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Individual Specialisation in Established Biological Invasions: importance and Ecological Impact

Total Cost €


EC-Contrib. €






Project "ISEBI" data sheet

The following table provides information about the project.


Organization address
city: EXETER
postcode: EX4 4QJ

contact info
title: n.a.
name: n.a.
surname: n.a.
function: n.a.
email: n.a.
telephone: n.a.
fax: n.a.

 Coordinator Country United Kingdom [UK]
 Total cost 263˙943 €
 EC max contribution 263˙943 € (100%)
 Programme 1. H2020-EU.1.3.2. (Nurturing excellence by means of cross-border and cross-sector mobility)
 Code Call H2020-MSCA-IF-2016
 Funding Scheme MSCA-IF-GF
 Starting year 2017
 Duration (year-month-day) from 2017-12-01   to  2020-11-30


Take a look of project's partnership.

# participants  country  role  EC contrib. [€] 
1    THE UNIVERSITY OF EXETER UK (EXETER) coordinator 263˙943.00


 Project objective

Differences between individuals are the substance on which natural selection acts; and individual variation has been identified in many ecological dimensions including diet, habitat use and other behavioural traits. It is therefore surprising that this variation is rarely considered within an invasion biology framework, particularly given the enormous biological and economic costs imposed by established invasive species – those introduced by humans that aggressively expand outside their native range. Little is known about how individual traits influence established invasions, to the extent that it has been argued that either bold, highly competitive individuals, or individuals that are cautious and less aggressive, may be successful. The impacts of different individual invader phenotypes as risks for native biota are also largely unknown, yet this knowledge is key for effective management. This project will, for the first time, determine: i) the extent, covariance and persistence of variation in multiple traits (dietary, behavioural and cognitive) in individual invasive rats simultaneously and in the wild; ii) the impact of the fundamental ecological processes of competition and predation on effective trait combinations i.e. individual phenotypes; iii) the consequences of different phenotypes for native biota. With invasion rates continuing to increase globally, this multidisciplinary approach draws upon cutting-edge techniques from behavioural ecology, comparative psychology, conservation and invasion biology. It provides novel empirical tests of theory, examining hypotheses untested in individual invaders or individuals of any species in natural contexts. The results will have important implications for theoretical understanding of natural selection, and will integrate individual and community processes in the study of invasive species. They will also be of major importance for applied conservation management actions addressing a key EU and global problem.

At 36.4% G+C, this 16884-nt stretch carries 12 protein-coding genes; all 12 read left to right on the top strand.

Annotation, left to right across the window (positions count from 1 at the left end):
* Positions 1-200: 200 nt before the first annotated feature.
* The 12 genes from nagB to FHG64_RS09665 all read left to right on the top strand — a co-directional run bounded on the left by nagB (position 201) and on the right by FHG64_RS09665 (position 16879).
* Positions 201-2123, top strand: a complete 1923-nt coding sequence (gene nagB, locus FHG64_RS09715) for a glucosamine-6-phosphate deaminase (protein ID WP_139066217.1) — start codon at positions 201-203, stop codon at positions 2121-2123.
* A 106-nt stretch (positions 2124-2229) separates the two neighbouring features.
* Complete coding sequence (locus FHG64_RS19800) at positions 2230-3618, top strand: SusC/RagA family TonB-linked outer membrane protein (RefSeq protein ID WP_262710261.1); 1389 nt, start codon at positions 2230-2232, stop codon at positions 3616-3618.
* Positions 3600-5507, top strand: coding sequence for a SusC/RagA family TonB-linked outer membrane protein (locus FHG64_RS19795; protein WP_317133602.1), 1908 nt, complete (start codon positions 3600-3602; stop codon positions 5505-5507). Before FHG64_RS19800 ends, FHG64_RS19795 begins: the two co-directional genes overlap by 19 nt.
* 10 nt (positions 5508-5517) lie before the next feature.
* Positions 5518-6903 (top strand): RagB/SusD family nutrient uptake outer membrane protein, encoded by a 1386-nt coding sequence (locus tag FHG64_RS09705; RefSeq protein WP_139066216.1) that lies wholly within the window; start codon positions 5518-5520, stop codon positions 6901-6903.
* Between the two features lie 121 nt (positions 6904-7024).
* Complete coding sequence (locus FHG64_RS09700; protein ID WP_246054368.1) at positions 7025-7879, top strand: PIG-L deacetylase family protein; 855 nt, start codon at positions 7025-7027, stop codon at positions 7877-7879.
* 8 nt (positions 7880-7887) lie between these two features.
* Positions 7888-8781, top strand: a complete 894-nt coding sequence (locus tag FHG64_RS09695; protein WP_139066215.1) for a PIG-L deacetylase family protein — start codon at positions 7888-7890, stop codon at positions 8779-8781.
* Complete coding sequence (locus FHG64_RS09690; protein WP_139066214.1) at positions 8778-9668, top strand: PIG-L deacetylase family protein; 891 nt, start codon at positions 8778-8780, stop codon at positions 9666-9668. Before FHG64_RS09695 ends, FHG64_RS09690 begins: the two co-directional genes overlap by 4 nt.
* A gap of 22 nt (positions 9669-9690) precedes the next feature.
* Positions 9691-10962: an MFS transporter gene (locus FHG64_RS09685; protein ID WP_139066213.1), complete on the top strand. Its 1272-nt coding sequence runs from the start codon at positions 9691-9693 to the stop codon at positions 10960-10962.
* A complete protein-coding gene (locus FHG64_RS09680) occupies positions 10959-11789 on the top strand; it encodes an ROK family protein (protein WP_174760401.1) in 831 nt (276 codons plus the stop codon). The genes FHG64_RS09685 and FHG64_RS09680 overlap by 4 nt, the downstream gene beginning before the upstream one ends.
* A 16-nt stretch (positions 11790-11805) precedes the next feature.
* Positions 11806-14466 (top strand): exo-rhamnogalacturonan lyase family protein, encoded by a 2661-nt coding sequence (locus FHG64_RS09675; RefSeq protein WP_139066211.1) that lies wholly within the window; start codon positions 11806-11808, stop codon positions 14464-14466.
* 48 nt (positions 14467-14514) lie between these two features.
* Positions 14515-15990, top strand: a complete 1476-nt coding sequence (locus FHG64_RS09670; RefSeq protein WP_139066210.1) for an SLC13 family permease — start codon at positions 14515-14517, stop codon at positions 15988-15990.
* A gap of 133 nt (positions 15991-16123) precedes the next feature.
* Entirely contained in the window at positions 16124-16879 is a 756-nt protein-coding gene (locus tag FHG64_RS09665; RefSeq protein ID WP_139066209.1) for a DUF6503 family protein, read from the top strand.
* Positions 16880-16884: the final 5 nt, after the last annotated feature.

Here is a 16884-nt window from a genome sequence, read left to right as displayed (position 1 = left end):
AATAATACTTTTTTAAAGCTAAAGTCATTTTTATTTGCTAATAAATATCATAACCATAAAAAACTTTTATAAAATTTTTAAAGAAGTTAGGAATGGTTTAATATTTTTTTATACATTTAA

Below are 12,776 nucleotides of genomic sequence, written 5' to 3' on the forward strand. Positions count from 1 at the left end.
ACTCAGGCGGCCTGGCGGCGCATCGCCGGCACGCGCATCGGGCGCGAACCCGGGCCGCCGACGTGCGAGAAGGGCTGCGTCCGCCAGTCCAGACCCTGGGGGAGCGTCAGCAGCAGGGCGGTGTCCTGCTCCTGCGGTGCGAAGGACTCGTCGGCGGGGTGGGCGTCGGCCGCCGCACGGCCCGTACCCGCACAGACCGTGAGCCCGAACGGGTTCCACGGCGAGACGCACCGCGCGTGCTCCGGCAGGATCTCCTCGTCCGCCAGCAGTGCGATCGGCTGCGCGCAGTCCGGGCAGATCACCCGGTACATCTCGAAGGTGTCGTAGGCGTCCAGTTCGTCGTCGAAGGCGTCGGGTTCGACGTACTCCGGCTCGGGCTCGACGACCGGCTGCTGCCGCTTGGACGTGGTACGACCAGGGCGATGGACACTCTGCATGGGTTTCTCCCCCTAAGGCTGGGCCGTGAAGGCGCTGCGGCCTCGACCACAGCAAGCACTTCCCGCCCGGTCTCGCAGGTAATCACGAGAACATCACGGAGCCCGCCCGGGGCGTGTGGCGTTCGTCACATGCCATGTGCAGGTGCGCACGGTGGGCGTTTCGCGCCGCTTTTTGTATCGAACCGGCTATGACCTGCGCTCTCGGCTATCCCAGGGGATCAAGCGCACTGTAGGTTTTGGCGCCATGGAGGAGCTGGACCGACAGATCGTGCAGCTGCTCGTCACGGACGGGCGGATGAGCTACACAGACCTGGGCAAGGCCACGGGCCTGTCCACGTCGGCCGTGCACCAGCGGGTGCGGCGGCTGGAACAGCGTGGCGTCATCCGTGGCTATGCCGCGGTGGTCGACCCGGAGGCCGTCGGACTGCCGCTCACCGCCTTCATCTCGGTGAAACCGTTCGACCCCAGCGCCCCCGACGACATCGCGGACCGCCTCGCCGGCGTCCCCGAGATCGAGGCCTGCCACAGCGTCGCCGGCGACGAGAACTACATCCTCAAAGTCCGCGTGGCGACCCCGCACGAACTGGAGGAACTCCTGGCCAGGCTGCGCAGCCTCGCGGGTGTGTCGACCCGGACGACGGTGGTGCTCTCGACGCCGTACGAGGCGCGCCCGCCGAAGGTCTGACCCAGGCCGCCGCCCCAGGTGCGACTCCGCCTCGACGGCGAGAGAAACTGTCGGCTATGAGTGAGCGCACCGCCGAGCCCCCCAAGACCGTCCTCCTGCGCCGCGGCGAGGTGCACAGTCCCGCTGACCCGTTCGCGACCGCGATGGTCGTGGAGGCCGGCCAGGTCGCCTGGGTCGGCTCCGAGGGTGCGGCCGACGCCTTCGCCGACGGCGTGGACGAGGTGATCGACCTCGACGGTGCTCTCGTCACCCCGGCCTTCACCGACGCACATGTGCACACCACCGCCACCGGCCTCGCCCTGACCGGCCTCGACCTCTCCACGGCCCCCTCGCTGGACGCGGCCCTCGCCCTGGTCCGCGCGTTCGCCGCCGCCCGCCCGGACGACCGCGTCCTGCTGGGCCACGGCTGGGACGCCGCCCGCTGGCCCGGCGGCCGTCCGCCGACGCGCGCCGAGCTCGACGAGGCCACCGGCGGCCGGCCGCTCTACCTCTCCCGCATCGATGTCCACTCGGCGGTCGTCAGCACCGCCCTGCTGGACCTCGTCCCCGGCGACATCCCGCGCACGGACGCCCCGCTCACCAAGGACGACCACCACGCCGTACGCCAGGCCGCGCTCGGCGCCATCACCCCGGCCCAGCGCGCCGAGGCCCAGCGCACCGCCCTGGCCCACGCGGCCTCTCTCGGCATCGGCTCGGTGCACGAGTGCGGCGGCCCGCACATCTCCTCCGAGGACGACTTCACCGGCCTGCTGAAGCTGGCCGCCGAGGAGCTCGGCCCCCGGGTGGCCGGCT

year authors and title journal last update
List of publications.
2020 James C. Russell, Joanne E. Peace, Melissa J. Houghton, Sarah J. Bury, Thomas W. Bodey
Systematic prey preference by introduced mice exhausts the ecosystem on Antipodes Island
published pages: 1265-1278, ISSN: 1387-3547, DOI: 10.1007/s10530-019-02194-4
Biological Invasions 22/4 2020-04-03
2018 Veale A, Bodey TW, Doyle E, Peace JE, Russell JC
The ant fauna of Rakitu (Arid Island), New Zealand
published pages: 18-26, ISSN: 2538-0125, DOI:
Perspectives in Biosecurity 3 2020-04-03

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